SEIU Airport Victory Shows Power of Worker Movements

Members of Service Employees International Union, Local 32B, during a parade on Sixth Avenue, New York City. (Creative Commons.)

By Doug Cunningham

Workers Independent News is heard Monday through Friday after the 6 and 11 p.m. news on 97.9 WHAV.

Workers Independent News is heard Monday through Friday after the 6 and 11 p.m. news on 97.9 WHAV.

Eight thousand New York/New Jersey airport workers are voting this week to ratify a new union contract as members of Service Employees International Union, Local 32B.

This victory came after five years of organizing struggle.

“The approach we took was different than what people would see in normal bargaining because these are subcontracted,” said Rob Hill, vice president of 32 BJ SEIU, and directs organizing for the union.

“The history of these workers is that these were once good full-time jobs and then the airlines contracted them out. And then by forcing contractors to bid against each other they’ve lowered the wages, because each contractor undercuts the other,” he added. “And so the approach we took is that the way we want to raise wages is to get the port authorities—in this case the Port Authority of New York and New Jersey—and government to raise the wage for those workers and set a standard that everybody has to bid equally on. And at the same time we want to protect all that in a contract, which is what we did.”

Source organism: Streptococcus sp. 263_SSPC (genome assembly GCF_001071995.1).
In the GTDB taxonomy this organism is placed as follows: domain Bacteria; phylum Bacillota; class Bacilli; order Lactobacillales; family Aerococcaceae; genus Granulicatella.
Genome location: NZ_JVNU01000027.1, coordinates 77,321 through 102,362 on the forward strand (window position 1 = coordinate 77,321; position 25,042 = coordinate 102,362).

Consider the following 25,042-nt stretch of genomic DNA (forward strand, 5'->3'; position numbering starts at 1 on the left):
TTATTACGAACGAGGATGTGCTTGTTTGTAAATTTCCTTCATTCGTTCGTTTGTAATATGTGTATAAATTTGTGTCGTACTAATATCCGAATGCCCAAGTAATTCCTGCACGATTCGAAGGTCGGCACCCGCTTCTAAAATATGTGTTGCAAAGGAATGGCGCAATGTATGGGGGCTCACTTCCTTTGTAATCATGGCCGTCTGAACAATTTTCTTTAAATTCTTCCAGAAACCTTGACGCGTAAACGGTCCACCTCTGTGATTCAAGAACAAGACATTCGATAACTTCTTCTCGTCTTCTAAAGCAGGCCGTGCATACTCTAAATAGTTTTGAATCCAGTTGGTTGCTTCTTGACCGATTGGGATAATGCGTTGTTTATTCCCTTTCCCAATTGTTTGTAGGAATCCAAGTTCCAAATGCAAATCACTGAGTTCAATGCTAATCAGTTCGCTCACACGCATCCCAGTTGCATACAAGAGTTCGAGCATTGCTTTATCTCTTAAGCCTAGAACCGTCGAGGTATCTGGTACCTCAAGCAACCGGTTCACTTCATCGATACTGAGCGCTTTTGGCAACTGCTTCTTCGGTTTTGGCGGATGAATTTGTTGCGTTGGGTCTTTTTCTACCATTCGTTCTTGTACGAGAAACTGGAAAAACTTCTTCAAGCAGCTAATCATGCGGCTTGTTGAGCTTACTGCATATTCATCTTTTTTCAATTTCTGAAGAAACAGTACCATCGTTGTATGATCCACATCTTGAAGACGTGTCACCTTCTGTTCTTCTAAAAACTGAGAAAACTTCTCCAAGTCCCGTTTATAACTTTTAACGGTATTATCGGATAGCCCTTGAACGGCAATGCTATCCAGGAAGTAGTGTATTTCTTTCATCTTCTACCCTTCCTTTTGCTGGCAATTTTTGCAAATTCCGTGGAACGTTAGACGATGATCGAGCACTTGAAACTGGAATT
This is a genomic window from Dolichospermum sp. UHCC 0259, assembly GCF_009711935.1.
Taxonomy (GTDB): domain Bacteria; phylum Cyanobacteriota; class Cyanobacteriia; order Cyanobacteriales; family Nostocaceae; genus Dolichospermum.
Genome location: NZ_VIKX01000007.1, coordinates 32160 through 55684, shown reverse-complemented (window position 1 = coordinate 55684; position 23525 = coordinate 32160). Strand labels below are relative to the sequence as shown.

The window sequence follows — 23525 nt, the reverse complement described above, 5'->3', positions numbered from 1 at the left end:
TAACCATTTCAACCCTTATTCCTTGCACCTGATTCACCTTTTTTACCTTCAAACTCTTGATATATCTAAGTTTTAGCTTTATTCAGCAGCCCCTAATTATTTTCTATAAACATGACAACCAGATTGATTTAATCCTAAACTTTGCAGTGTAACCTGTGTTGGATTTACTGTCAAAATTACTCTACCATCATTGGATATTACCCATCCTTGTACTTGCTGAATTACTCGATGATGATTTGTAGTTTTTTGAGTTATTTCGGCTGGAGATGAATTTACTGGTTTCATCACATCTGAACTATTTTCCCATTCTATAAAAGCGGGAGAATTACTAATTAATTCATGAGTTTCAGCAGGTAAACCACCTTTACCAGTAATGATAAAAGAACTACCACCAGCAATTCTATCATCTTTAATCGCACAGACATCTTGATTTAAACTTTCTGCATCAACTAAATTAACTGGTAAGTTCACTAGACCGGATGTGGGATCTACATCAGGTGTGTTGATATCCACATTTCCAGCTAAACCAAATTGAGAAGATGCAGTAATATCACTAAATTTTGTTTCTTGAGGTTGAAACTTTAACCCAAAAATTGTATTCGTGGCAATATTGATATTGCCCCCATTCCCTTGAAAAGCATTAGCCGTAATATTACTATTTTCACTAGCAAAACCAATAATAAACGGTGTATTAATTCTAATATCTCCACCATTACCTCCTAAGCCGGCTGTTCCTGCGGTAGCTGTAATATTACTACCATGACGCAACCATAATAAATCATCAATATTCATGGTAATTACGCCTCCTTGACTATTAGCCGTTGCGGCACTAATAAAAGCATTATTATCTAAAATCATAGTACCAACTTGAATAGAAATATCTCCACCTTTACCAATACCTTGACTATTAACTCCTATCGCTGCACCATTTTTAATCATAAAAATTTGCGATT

Hill says is significant for workers all over America because it shows what’s still possible with a strong movement of workers.

“It shows that the Fight For $15 has caught on. And 20 million people have received raises as a result of that fight. And I encourage more people who are working in low-end jobs to get involved in it. And now we’ve shown that you can also win the union. And the union helps win the wages but it’s also a way to protect your job, to have a voice on the job, to be able to address issues of health and safety—a whole host of issues that workers normally have no voice on—they now have a voice because they have a contract.”

Hotel Workers: Boycott Trump Hotels Until He Obeys Labor Law

Just days before the November election, the National Labor Relations Board ordered Trump Hotel Las Vegas to stop breaking labor law and negotiate with workers who voted to join the Culinary Workers union.

Culinary Workers spokesperson Bethany Hahn, speaking on WBAI’s Building Bridges program, said the president-elect continues to disrespect both his workers and federal law by refusing to bargain with those workers. The Culinary Workers Union is calling for a boycott of all Trump hotels and golf courses.

“The workers are fighting for fair wages, job security, good health benefits. And the president-elect, his company pays three dollars (an hour) less than other union workers in Las Vegas. They want a contract. We’re never going to stop fighting. And every day we’re going to get stronger. There’s going to be protests and rallies,” Hahn said. “And actually the Culinary Union has called for a national boycott of hotels and golf courses and businesses that do business with Mr. Trump.”